Shakespeare And Your Studio: Advertising

Shakespeare And Your Studio: Advertising

To do or not to do. Is that a question?

Advertising is critical for many businesses, but spending precious dollars on ads that don’t work is a waste. What are the best ways to target your audience? This post addresses common ideas, but your own experience may guide you in other directions. Consider this a starting point for your imagination.

First of all, find a way to track how new clients found you. That should be a question on any New Student Application Form. Unless you gather this information, there’s no way to tell where exposure ads value, and where “cutting losses” makes sense. There is considerable value in polling current students to find how they learned about your studio, too.

Options, options


Most have a section in the Want Ads for teaching, lessons, music, etc. Key Question: How likely are clients in search of a teacher to look there? Not very in my experience, and the question is always “what day do I run the ad?” In addition, many papers now bundle internet ads and secondary publications (Suburban News for West Smithville, for example), something they can use to raise billing rates.

Here’s the catch: Internet presence often ties to visiting the paper’s web site, it may hold less value since it’s not necessarily that visible. This is, of course, a personal opinion. Dropping circulation for your local paper might also play a role in your decision, as would geographic spread of the paper. In a large city, will people seeing the ad drive across town for over an hour so their children can study at your facility if there’s a studio closer to home? If not, part of your ad dollar is wasted.

One option you could consider could be a display ad targeted at specific times. Perhaps a “Welcome Back To School” ad on a page listing school sports schedules for the upcoming year? An ad before the holidays inviting January students and including a discount? It makes sense to research issues over the past year or two at the library and see which section and timing make sense before investing in a display ad.

Weekly Entertainment papers

Consider smaller publications… the ones listing dining reviews, concerts, clubs and so forth. Again, consider target audience. What’s the circulation? How is it distributed… racks at coffee shops? Stores? Would the people likely to pick it up fit your client profile? Are the distribution locations near your studio?

Yellow Pages

ColoredBook1This poses an interesting conundrum, since there are multiple products out there touting their wares. My son bought an ad for his painting company in one of the “off brand” products, it brought in zero business. Another factor is ensuring your ad is listed under the right topic. Again, look through current publications.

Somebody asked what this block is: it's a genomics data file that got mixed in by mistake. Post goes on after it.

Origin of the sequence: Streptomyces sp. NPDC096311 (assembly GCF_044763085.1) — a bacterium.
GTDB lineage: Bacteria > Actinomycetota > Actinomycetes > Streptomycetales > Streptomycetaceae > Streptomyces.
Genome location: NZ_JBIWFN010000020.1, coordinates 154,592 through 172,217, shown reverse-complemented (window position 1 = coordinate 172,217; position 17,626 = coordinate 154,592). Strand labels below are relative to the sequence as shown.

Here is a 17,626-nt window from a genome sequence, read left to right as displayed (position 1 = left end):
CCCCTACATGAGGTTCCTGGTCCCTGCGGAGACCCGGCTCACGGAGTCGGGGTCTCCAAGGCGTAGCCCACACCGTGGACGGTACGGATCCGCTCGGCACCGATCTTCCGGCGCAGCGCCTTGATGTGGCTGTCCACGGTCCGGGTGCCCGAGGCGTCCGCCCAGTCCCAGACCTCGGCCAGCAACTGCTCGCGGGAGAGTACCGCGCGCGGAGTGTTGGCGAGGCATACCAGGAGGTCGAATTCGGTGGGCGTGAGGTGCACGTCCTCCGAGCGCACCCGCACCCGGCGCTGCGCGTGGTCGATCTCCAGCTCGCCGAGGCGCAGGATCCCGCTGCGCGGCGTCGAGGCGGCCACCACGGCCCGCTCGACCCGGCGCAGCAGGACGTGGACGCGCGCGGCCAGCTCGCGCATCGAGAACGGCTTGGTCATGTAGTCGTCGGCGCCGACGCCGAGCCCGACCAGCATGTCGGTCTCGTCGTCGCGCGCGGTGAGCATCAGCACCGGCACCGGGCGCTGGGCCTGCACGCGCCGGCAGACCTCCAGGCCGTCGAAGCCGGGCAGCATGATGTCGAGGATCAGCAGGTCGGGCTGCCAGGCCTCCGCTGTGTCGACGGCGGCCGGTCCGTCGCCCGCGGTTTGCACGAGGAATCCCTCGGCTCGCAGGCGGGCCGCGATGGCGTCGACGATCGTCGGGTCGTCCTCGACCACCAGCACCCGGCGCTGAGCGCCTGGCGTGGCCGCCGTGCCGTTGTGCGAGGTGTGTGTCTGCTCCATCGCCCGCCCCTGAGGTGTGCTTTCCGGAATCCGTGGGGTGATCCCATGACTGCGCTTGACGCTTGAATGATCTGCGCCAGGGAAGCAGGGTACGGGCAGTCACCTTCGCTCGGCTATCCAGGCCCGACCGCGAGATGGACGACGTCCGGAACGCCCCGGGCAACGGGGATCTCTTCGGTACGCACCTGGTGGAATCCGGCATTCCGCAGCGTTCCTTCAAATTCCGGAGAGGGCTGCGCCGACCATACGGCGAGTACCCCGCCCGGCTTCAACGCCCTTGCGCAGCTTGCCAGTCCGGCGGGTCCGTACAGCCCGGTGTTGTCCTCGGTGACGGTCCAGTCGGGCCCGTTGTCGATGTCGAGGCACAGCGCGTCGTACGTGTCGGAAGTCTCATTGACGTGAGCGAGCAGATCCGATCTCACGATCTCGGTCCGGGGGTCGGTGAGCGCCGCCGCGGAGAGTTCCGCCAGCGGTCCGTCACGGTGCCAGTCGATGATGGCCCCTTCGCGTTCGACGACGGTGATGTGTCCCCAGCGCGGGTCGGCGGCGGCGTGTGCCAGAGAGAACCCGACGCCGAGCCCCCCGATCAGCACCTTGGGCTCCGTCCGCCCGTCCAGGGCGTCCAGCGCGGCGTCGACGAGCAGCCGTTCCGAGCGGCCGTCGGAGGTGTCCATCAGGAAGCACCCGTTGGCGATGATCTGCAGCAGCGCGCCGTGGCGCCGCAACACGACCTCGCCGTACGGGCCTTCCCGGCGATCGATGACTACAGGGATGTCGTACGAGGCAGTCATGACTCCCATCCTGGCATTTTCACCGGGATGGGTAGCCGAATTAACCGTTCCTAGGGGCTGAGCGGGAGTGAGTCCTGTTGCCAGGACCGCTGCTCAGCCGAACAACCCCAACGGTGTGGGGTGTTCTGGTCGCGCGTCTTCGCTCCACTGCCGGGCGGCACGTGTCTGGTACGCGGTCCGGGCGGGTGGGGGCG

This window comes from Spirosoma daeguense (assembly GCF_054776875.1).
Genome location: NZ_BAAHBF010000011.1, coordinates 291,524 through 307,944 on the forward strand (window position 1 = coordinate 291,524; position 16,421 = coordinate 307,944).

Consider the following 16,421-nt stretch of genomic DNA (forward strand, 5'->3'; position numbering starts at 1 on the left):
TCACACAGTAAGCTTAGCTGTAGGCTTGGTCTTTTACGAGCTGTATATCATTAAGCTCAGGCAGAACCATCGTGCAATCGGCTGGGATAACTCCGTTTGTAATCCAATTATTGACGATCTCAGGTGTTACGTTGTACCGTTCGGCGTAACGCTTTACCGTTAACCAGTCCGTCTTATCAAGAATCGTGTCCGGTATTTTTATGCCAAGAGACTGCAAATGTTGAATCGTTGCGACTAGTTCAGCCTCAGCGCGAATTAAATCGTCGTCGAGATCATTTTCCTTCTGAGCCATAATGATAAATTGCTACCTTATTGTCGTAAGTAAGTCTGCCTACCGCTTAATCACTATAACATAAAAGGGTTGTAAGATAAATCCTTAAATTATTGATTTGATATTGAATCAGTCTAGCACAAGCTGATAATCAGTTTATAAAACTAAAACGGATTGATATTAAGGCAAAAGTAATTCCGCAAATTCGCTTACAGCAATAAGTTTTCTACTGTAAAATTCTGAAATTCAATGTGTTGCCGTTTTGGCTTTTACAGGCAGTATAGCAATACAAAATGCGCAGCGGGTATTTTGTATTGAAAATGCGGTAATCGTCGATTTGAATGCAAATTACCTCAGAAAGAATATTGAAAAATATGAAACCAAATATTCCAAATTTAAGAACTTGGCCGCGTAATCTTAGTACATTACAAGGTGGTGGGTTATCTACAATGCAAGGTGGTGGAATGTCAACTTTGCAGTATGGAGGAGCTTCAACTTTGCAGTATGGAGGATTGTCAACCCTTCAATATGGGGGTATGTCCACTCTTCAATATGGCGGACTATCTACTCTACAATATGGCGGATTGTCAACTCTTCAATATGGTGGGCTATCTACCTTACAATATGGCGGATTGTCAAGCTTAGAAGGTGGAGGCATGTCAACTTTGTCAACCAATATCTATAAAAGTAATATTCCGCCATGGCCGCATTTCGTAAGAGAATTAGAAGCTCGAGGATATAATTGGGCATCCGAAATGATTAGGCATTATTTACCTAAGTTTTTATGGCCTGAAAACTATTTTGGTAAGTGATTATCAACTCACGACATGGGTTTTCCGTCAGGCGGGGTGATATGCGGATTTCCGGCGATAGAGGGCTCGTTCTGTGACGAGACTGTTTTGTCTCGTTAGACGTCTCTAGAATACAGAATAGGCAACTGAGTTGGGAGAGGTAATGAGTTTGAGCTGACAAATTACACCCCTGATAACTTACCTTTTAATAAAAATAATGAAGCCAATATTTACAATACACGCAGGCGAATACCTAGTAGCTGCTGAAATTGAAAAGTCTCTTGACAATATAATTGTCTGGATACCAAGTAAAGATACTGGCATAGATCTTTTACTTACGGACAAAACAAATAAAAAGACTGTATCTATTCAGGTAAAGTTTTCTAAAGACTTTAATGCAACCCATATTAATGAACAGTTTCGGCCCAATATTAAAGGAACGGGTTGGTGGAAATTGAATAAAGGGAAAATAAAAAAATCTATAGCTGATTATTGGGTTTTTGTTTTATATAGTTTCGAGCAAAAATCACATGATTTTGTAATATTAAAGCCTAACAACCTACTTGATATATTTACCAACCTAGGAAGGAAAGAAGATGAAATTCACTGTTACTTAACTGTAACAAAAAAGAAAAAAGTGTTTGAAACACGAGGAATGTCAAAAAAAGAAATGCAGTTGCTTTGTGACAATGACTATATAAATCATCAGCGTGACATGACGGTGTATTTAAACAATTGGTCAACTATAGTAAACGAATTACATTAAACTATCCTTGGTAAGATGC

Is the best heading Dance? Ballet? Studio? Instruction? How about: Karate? Martial Arts? Self-Defense? Some books cross-reference (Karate: see Martial Arts), others do not.

Phone book type ads can be expensive. They do stay around for a year, that’s one benefit. As part of your decision process, review what the competition does and which vendor they’ve chosen. Does price include a business listing? What’s the cost of listing in bold? Graphics? Colors? Is there an electronic edition (I can request Yellow Pages on CD in my area), is inclusion automatic?


These sometimes reach the right audience, but be sure they look professional. Are there studios for other skills you can trade postings with? Maybe there are coffee shops near your studio? How about informal dining establishments? Often they’ll have bulletin boards for posting. There are two factors to keep in mind: Make sure to ask for permission, and take a look at the board so you know the size and format most likely to remain in place. It’s also worth looping back periodically to re-post if needed, maybe to restock business cards or contact cards if that’s part of your post.


Microphone1This is hard to quantify. Commercial vendors spread ads across a block of time, that can get expensive. Explore your local public radio station. They often have a “day sponsor” program where for a fixed amount you can get mentioned multiple times. Do it at the right time of the year (just before the school year starts?), there’s a chance your message will be heard. Parents who care enough to have their children take lessons could be fans of public radio.


Perhaps one of the least effective media per dollar, though managing a free spot as an informational interview is worth pursuing. Watch to see if there is a noon or weekend morning show featuring local items.

Come up with a topic to share so you’re not just proposing a “free commercial,” contact the station and be prepared to work your way onto the list of possible stories. I’ve been involved in media pieces where the decision took 2 months, then filming, it was 3 months later before it aired. That may be a extreme, but “a news story always trumps a public interest spot.”

in trade advertising

Maybe you can get in a publication if you give them something in return. Use your imagination, but be aware there may be tax implications for “in kind” arrangements. Consult your financial planner on this one.

Where, When, Cost, How Effective

Keep track of your advertising expenditure, map it to students, and maximize your ad dollars.

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